We do not know what, if any, changes to these policies Musk plans. In a news release announcing the purchase on Monday, Musk included “authenticating all humans” as one of his goals for improving Twitter, but did not specify how Twitter would accomplish his goal. Perhaps authentication would mean a technology – such as Captcha – that does not require disclosure of identifying information. Or Twitter may offer all users the option of having verified accounts, but still allow pseudonymous posters who do not verify their identities. A far more troubling route would be to require all users to verify their identities. As Twitter figures out how it plans to authenticate all humans, I hope that it will keep in mind the benefits of anonymity to so many people.
- Jeff Kosseff is an associate professor of cybersecurity law at the US Naval Academy. The views expressed are only his and do not represent the Naval Academy, Navy, or Department of Defense
Roger McNamee: A symbol of America & a policy failure
Elon Musk’s acquisition of Twitter is emblematic of America in 2022: a nation dominated by plutocrats whose freedom to operate is unconstrained by laws or countervailing power.
The directors of Twitter, a public company, accepted a $46.5bn go-private offer from a billionaire who approached them without a plan, financing, or having followed SEC rules for such transactions. The deal will take place at a price significantly below where Twitter’s stock traded last summer, and was consummated in a matter days, limiting the opportunity for alternative bidders to compete. The notion that a serial violator of SEC rules can undertake one of the largest go-private transactions in history without regulatory scrutiny is disappointing, but not surprising.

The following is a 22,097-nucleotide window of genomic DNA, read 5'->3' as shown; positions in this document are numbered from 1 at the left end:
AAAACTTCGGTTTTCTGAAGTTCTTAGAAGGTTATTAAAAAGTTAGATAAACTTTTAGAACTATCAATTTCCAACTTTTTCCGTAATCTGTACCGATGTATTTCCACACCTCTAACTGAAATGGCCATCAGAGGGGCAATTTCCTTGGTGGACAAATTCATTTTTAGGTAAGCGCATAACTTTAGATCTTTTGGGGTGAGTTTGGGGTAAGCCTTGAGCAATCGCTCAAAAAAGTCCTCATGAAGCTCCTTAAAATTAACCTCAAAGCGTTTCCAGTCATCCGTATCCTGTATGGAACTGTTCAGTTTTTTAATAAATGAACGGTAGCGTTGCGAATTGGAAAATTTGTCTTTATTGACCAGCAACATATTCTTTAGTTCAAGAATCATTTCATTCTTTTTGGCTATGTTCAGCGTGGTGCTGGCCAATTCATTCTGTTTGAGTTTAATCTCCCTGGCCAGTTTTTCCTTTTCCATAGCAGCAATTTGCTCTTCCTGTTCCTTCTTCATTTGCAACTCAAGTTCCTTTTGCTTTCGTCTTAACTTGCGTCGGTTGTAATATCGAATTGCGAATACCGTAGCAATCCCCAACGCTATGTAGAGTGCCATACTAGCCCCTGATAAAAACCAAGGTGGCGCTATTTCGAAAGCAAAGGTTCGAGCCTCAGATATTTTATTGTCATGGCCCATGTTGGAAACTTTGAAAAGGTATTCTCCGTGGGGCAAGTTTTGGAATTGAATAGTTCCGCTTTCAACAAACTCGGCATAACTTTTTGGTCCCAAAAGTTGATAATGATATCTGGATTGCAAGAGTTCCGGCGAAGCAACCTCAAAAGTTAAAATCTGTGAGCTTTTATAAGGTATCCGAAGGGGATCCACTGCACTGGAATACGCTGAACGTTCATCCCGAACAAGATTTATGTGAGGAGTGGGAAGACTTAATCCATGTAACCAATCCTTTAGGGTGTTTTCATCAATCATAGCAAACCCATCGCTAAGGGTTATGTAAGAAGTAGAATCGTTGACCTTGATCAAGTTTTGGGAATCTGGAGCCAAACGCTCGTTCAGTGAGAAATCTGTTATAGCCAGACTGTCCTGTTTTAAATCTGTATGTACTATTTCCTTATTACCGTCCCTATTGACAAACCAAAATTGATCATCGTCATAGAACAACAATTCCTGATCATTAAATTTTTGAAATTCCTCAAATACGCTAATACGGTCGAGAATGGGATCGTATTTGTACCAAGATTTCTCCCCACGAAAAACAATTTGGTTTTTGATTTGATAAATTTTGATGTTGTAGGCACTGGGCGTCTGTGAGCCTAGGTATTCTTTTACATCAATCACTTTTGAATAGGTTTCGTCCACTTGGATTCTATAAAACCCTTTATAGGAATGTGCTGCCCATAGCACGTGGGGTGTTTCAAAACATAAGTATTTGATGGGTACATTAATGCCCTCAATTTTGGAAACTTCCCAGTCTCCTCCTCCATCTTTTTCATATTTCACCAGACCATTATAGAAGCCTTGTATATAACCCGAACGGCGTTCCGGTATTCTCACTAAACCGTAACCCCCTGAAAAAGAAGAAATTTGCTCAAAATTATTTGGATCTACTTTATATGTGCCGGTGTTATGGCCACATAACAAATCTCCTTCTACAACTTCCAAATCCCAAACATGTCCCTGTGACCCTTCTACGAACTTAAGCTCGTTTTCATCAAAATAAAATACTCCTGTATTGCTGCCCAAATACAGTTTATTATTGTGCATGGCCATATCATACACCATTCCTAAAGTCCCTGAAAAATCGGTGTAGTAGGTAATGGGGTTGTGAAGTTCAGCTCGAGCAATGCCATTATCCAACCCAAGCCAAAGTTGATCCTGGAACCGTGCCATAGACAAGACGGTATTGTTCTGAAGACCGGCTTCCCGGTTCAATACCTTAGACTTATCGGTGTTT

Musk has a great opportunity. Despite being the most important internet platform for politicians, celebrities and journalists, Twitter has never achieved its financial potential, and has a cumulative net loss since inception. The product is deeply flawed. Content moderation policies have failed to prevent Twitter from becoming what its most active users call “a hellsite” overrun by harmful content.
We do not know if Musk will make Twitter better, but the fact that unaccountable billionaires like Musk and Mark Zuckerberg have so much influence on our democracy is a policy failure.
- Roger McNamee is the founding partner of the venture capital firm Elevation Partners. He was an early investor in Facebook and an adviser to Mark Zuckerberg. He is also the author of Zucked: Waking up to the Facebook Catastrophe